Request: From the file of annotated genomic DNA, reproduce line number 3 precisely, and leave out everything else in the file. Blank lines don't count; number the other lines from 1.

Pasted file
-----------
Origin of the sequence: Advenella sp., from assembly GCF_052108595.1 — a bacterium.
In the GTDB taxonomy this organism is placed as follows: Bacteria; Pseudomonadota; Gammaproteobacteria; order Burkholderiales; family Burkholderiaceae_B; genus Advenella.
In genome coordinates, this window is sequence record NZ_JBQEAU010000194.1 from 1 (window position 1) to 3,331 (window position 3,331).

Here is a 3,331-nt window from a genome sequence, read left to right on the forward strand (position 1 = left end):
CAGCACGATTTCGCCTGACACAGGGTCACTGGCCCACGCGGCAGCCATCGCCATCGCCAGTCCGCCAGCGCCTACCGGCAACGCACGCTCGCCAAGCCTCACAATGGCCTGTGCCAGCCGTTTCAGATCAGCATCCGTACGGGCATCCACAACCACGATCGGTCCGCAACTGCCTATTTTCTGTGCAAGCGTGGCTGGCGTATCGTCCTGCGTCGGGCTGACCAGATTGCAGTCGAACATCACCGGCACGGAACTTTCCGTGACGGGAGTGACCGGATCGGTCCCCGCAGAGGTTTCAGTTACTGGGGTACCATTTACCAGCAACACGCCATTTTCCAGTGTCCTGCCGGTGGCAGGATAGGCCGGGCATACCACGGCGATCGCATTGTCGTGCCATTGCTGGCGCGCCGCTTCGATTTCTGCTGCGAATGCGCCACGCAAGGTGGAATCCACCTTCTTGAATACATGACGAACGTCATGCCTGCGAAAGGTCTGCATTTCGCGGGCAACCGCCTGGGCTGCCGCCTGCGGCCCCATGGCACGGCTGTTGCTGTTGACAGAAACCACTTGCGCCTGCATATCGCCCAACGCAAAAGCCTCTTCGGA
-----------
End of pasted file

In genome coordinates, this window is sequence record NZ_JBQEAU010000194.1 from 1 (window position 1) to 3,331 (window position 3,331).